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Nodal staging in colorectal cancer: should distant lymph nodes be recovered in surgical specimens?
To assess the value of sampling lymph nodes located far sidelong colorectal cancer specimens, we analyzed retrospectively surgical specimens from 345 colorectal cancer patients. The mesocolic and perirectal fat was divided into 2 fractions: close to (<5 cm) and distant from (>5 cm) the tumor. Tumors were located in the cecum (n = 61), ascending colon (n = 29), transverse colon (n = 31), descending colon (n = 27), sigmoid colon (n = 108), and rectum (n = 89). The median number of lymph nodes sampled was 17 in both fractions (range, 4-66), 12 (range, 0-46) in the close fraction, and 3 (range, 0-33) in the distant fraction. There were 169 pN0, 104 pN1, and 72 pN2 cases. The pN staging was accurate in all cases except 10 based on the close fraction alone; of these, 6 were upstaged from pN0 to pN1 and 4 from pN1 to pN2 when the distant fraction was considered. Among pN1-upstaged cases, 5 were rectal (3/5 with neoadjuvant radiotherapy) and 1 colonic. In the colon, we found that lymph node location is more important than lymph node number because metastatic lymph nodes were present mostly in the peritumoral area. This suggests that lymph nodes should be initially recovered from the pericolic fat close to the tumor. If there are less than 4 positive lymph nodes and less than 12 lymph nodes examined in total, additional lymph nodes should be retrieved from the distal fraction for potential upstaging. In the rectum, systematic sampling of close and distant lymph nodes is mandatory because in rare cases, metastases are detected only in distant lymph nodes, particularly in patients who have undergone neoadjuvant radiotherapy.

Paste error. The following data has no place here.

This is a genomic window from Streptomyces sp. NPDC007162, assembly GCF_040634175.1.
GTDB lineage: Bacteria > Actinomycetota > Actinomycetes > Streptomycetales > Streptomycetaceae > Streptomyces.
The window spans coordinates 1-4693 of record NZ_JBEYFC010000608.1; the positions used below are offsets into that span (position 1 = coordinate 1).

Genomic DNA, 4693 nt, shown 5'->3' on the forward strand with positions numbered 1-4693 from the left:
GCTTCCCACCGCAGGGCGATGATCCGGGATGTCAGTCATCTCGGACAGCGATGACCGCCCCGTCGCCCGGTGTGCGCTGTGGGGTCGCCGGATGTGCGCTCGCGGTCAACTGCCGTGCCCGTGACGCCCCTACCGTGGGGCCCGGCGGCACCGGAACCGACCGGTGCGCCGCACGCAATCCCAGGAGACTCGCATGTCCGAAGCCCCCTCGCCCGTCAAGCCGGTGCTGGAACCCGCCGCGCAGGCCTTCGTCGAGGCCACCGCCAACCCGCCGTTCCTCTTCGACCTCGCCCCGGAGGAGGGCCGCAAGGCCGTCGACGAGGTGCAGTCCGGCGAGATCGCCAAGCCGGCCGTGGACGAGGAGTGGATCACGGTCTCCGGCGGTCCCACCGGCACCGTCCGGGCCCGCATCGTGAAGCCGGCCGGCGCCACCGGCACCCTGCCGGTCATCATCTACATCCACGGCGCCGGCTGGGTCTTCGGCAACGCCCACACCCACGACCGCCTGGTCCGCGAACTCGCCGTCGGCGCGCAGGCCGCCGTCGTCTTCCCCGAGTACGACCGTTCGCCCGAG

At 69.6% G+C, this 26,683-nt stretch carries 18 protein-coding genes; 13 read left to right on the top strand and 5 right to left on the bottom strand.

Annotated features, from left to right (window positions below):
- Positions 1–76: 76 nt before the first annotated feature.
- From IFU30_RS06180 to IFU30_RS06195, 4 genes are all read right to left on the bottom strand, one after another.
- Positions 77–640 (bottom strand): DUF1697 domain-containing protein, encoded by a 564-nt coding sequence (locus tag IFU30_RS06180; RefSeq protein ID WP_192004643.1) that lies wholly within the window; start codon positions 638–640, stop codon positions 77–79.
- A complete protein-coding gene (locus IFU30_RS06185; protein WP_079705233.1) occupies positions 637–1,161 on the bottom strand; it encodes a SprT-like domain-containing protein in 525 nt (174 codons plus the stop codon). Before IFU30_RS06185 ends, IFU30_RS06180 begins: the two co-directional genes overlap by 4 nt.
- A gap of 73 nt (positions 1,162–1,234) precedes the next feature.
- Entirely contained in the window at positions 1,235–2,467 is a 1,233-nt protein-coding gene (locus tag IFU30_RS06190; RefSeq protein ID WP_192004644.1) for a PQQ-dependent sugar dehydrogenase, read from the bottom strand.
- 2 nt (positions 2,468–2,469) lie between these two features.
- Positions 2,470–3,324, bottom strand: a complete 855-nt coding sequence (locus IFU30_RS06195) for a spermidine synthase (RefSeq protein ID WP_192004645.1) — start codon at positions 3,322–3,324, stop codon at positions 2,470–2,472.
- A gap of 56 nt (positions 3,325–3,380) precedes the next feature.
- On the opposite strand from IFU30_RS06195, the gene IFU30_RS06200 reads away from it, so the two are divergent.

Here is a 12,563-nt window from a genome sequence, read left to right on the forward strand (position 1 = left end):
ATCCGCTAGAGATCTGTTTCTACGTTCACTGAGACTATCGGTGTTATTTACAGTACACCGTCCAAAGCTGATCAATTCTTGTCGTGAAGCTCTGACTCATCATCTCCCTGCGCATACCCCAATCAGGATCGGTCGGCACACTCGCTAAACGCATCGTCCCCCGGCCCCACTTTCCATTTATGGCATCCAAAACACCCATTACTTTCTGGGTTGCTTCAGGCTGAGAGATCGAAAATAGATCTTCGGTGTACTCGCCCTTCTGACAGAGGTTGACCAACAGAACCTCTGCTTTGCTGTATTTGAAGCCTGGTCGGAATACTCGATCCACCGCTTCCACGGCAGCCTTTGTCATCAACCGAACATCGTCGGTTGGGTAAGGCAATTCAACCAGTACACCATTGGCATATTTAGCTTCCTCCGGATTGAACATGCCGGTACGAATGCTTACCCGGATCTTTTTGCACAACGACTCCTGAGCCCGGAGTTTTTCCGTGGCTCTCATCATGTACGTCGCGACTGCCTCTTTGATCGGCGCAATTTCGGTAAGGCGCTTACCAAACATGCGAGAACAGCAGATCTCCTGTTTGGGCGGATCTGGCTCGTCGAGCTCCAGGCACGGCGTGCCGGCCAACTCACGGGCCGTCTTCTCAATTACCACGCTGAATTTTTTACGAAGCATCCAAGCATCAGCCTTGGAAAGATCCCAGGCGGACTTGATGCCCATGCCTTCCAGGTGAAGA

Colorectal Neoplasms, Humans, Lymph Node Excision, Lymphatic Metastasis, Neoplasm Staging, Retrospective Studies
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